American Airlines to appeal decision to undo Northeast Alliance with JetBlue

American Airlines will appeal the decision to dismantle the Northeast Alliance with JetBlue
NYC Russ /

American Airlines will appeal a recent court ruling that requires it to dismantle its Northeast Alliance (NEA) with JetBlue. 

Speaking at the Bernstein 39th Annual Strategic Decisions Conference on May 31, 2023, the chief executive officer (CEO) of American Airlines, Robert Isom, said that since the legal system allows appeals, “we are going to do that”. 

“I think the benefits that we proposed [in the alliance] will ultimately prevail,” Isom continued. “But in the meantime, yes, we’re going to have to work with the DOJ [Department of Justice – ed. note], work with JetBlue to find out exactly what we do in the interim, and we’re going to do that.”  

Interestingly, speaking at the same conference, Devon May, chief financial officer (CFO) of American Airlines, said that while the NEA is big for New York and for the airline, “it isn’t something that is really impactful to earnings because our non-hub flying out of New York is something less than or around 5% of our total system capacity”. 

“We upped our guidance for the second quarter. And so yes, for this year, we don’t expect this to be material impact to earnings,” May added.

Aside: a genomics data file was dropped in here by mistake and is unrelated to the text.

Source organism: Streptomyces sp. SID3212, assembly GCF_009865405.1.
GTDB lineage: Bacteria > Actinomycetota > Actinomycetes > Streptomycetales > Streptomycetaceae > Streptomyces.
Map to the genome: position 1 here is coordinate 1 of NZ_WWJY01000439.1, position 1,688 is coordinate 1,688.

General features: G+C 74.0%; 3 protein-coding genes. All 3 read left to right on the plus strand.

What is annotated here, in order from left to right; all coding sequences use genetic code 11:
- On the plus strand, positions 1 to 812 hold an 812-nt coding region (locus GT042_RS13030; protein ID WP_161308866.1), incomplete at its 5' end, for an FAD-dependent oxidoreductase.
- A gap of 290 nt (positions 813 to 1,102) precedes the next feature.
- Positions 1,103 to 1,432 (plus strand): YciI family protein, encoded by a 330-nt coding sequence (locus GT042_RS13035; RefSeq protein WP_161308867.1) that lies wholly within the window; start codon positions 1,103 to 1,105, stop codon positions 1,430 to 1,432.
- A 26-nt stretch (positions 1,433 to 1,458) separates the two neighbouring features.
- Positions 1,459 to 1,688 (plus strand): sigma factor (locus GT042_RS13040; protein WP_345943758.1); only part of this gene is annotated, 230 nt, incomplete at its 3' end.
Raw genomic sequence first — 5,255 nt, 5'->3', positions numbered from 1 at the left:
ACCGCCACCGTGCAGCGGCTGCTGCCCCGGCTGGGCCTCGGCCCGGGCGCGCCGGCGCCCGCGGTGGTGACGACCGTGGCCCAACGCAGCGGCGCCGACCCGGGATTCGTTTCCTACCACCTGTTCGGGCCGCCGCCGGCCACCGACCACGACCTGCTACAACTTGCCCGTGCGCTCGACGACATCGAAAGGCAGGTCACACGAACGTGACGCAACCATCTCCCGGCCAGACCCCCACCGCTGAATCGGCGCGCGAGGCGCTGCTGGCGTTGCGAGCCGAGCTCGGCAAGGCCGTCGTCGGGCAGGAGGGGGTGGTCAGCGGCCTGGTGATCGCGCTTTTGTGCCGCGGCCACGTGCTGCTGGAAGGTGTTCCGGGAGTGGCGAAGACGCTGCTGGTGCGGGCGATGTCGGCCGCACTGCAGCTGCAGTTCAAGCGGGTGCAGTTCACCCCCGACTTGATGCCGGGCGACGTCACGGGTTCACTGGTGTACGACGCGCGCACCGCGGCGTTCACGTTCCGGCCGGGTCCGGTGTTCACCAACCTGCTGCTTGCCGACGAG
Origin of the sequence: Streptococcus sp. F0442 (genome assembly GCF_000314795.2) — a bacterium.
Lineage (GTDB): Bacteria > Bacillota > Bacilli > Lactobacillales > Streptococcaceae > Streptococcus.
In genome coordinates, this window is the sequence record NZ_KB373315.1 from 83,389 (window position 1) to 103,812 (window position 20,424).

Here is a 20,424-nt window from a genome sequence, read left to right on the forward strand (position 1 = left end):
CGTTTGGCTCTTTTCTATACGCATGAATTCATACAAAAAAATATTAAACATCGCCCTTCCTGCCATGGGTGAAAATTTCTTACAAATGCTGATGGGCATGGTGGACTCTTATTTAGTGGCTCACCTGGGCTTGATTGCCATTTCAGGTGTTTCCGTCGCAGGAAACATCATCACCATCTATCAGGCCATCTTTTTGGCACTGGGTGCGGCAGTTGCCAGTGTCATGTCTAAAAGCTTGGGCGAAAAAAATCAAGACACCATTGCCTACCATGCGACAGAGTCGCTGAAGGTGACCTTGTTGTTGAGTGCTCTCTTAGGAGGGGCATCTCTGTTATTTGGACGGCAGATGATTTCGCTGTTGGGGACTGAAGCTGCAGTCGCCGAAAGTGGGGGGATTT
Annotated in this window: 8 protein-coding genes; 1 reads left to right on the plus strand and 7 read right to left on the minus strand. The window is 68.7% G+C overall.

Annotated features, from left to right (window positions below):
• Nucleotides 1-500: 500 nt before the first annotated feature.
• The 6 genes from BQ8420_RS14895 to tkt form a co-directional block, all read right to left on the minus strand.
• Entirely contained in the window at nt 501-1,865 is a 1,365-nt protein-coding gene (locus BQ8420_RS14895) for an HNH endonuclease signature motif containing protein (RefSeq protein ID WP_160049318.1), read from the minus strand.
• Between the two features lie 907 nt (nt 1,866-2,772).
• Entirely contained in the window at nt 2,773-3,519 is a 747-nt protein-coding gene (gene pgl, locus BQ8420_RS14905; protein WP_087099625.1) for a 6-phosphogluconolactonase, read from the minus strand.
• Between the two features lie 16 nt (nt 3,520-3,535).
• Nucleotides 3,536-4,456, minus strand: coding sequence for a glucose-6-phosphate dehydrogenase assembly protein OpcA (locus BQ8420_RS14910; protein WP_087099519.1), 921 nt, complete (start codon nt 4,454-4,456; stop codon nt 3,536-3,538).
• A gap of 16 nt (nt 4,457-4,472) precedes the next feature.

So far, JetBlue has not issued a public statement on its website or to its investors about whether the airline will appeal the decision.  

The airline has previously stated that it is “disappointed in the decision”. 

“We made it clear at trial that the Northeast Alliance has been a huge win for customers,” JetBlue said on May 22, 2023, after US District Court for the District of Massachusetts Judge Leo Sorokin ruled against the NEA on May 19, 2023. 

According to Sorokin’s ruling, the alliance “operating as it was designed and intended by American and JetBlue, substantially diminishes competition in the domestic market for air travel”. The judge gave the carriers 30 days to dismantle the alliance following his argument that neither of the airlines had presented evidence against the claim that the NEA “plainly violates Section 1 of the Sherman Act”. 

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